Iran is a red herring in the debate over repealing the Iraq war authorization
Congress’s momentum toward finally repealing the decades-old Iraq war authorization has hit a speed bump. After the House of Representatives in June overwhelmingly voted on a bipartisan basis to pass Rep. Barbara Lee’s (D-Calif.) bill to revoke the 2002 Authorization for Use of Military Force, similar efforts in the Senate have hit a temporary standstill.
President Biden has twice launched strikes against militias in Iraq that he says are attacking U.S. troops with support from Iran. Even though both times he relied solely on what he believes to be his constitutional commander-in-chief powers, senators are delaying progress on a 2002 AUMF repeal bill by Sens. Tim Kaine (D-Va.) and Todd Young (R-Ind.), citing a desire to give the president authority for more military confrontation with Iran and its proxies. But let’s be very clear: this purported concern about how repealing the 2002 AUMF would affect the president’s ability to strike Iran-backed armed groups is a red herring.
When Congress authorized the Iraq war in 2002, it made abundantly clear in the ensuing debate and in the text of the authorization itself that it was approving force against Saddam Hussein’s government. Today, Saddam Hussein is long deceased, the Iraq war has been over for a decade, and U.S. leaders frequently laud the current Iraqi government as a close partner. Thus, any argument that the same authorization Congress gave President George W. Bush to conduct regime change in 2002 now justifies striking Iran-affiliated armed groups in 2021 is specious and falls apart under scrutiny.
It is true that both the Obama and Trump administrations erroneously leaned on the 2002 AUMF as a secondary justification for conducting lethal strikes long after the original Iraq War ended. But those examples are not evidence that the authorization should be maintained — to the contrary, it is the strongest evidence for why it should be scrapped. Both presidents were wrong to abuse this outdated authorization, and that is exactly the kind of expansive presidential warmaking that Congress is supposed to counteract per its constitutional mandate as the branch of government tasked with determining where and when the nation goes to war.
Revoking outdated use of force authorizations is a critical first step on a longer path toward restoring these checks and balances. This is not about mere procedural box-checking: the reason for the separation of war powers is to ensure that each potential new conflict is rigorously examined and debated on the merits before it begins, and that our leaders face democratic accountability for their life-or-death decisions. War was never supposed to be the default, operating on autopilot in perpetuity.
To his credit, President Biden has broken with his predecessors and refrained from even attempting to justify his strikes with the 2002 AUMF. In fact, the Biden administration has explicitly backed repeal of this long-outdated authorization. Unfortunately, President Biden has instead chosen to assert a dangerously broad interpretation of his inherent constitutional powers. But this illustrates even further how immaterial Iran is to the debate at hand. Not even the administration conducting the strikes is claiming it wants or needs the 2002 AUMF. Thus, warnings about tying the president’s hands of the ring hollow when the president’s metaphorical hands are already freely dropping bombs without even the pretense of congressional authorization.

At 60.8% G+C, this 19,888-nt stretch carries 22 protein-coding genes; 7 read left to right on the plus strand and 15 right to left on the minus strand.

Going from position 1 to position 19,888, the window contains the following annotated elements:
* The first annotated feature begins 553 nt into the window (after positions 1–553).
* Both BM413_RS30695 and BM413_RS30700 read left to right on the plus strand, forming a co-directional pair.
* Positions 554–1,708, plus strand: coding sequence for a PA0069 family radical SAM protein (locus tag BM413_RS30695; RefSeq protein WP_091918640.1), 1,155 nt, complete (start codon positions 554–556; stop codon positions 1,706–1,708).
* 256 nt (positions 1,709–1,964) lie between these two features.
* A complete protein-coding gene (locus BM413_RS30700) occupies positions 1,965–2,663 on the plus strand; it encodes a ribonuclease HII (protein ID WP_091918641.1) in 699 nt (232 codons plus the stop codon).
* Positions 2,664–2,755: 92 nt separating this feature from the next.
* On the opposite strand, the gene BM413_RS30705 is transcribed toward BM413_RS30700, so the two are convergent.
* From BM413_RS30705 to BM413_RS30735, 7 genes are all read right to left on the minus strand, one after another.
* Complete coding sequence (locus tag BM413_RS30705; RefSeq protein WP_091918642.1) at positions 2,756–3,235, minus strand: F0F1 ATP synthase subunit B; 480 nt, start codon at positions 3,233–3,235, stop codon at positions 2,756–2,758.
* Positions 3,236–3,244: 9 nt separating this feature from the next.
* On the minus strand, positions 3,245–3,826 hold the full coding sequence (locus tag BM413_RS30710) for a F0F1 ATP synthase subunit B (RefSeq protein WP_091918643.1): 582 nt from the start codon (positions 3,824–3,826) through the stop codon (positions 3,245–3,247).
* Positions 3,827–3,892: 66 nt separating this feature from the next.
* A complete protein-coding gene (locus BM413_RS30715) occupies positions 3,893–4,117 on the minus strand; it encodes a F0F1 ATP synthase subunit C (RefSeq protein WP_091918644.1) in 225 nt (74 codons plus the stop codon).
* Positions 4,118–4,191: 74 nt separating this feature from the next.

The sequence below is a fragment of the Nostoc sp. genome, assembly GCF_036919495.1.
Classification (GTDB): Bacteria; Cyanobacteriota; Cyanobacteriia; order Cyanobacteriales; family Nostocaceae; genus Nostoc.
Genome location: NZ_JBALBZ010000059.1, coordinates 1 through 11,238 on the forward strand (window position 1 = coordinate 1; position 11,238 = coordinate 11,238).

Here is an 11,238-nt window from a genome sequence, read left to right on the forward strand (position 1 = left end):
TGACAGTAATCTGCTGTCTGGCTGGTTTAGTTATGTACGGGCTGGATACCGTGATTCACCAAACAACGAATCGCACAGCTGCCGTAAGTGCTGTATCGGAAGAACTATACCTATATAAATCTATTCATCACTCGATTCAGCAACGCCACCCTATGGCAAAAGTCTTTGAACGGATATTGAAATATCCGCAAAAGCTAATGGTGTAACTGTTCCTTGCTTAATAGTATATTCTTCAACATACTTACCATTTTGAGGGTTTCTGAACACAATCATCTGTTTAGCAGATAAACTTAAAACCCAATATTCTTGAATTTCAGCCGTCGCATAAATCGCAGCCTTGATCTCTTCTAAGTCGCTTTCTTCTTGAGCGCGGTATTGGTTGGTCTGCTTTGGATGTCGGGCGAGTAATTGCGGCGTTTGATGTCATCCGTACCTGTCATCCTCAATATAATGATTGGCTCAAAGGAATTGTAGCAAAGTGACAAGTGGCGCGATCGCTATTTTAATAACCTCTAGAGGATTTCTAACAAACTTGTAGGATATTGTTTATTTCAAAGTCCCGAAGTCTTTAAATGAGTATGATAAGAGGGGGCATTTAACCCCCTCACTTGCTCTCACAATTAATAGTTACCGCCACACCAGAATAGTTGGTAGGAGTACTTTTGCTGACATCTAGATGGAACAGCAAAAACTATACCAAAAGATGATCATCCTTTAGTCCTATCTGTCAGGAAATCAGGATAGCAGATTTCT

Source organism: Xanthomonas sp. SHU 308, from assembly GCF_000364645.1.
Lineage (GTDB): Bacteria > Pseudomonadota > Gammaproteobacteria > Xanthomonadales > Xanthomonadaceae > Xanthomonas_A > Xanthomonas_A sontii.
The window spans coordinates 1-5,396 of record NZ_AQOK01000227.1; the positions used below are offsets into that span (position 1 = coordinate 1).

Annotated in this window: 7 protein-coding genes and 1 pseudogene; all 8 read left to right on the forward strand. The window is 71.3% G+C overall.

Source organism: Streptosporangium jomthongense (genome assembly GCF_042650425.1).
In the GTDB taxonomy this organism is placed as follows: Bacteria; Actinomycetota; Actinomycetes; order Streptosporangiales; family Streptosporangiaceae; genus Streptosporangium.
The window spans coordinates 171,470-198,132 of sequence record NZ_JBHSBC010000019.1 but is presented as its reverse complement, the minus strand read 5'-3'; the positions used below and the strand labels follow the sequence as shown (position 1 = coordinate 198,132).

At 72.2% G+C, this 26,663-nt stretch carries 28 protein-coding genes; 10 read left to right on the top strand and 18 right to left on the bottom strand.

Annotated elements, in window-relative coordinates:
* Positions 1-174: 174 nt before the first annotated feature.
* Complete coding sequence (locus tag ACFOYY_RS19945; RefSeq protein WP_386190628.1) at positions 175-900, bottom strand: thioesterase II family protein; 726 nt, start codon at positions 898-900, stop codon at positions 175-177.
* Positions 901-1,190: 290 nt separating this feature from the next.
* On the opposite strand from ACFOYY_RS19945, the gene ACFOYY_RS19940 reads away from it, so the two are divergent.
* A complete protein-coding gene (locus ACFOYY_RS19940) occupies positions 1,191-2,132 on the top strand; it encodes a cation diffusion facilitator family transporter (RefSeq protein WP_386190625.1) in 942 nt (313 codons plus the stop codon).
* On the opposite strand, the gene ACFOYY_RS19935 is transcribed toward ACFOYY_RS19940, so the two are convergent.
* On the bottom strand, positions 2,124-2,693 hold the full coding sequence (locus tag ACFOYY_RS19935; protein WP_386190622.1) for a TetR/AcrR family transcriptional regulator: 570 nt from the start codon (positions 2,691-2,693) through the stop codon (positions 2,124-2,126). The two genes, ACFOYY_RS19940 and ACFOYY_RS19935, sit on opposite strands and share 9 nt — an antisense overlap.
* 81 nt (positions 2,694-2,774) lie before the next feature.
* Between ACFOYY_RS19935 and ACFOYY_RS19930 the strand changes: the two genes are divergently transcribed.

The administration has insisted these bombings are necessary to “disrupt and deter” Iran-backed militias attacking U.S. troops in the region. Yet such attacks continue, undeterred. Clearly tit-for-tat strikes are not having the desired effect, and there is no reason to think that more of the same will have a different result. If members of Congress truly want to protect U.S. troops from attack, a better approach would be to remove them from the region altogether.
The Iraqi government has made it abundantly clear that it does not want to host an escalating U.S.-Iran proxy war. And whether seeking to address challenges posed by Iran or transnational terrorism, the U.S. government cannot achieve its goals through military force in Iraq. So long as the United States ignores this reality and maintains a military presence in the region, troops remain susceptible to targeted attacks.
The issue of Iran is quite simply irrelevant in the debate over repeal of the 2002 Iraq war authorization. If Congress wants to debate and vote on a new war against Iran, it should summon the political courage to do so instead of hiding behind an unrelated and outdated Iraq war authorization. And, if recent history is any indication, such an effort would be met with swift and strong grassroots opposition across the country. But in the meantime, the Senate should treat the 2002 AUMF as the wholly separate issue that it is, and join the House in acting quickly to repeal it.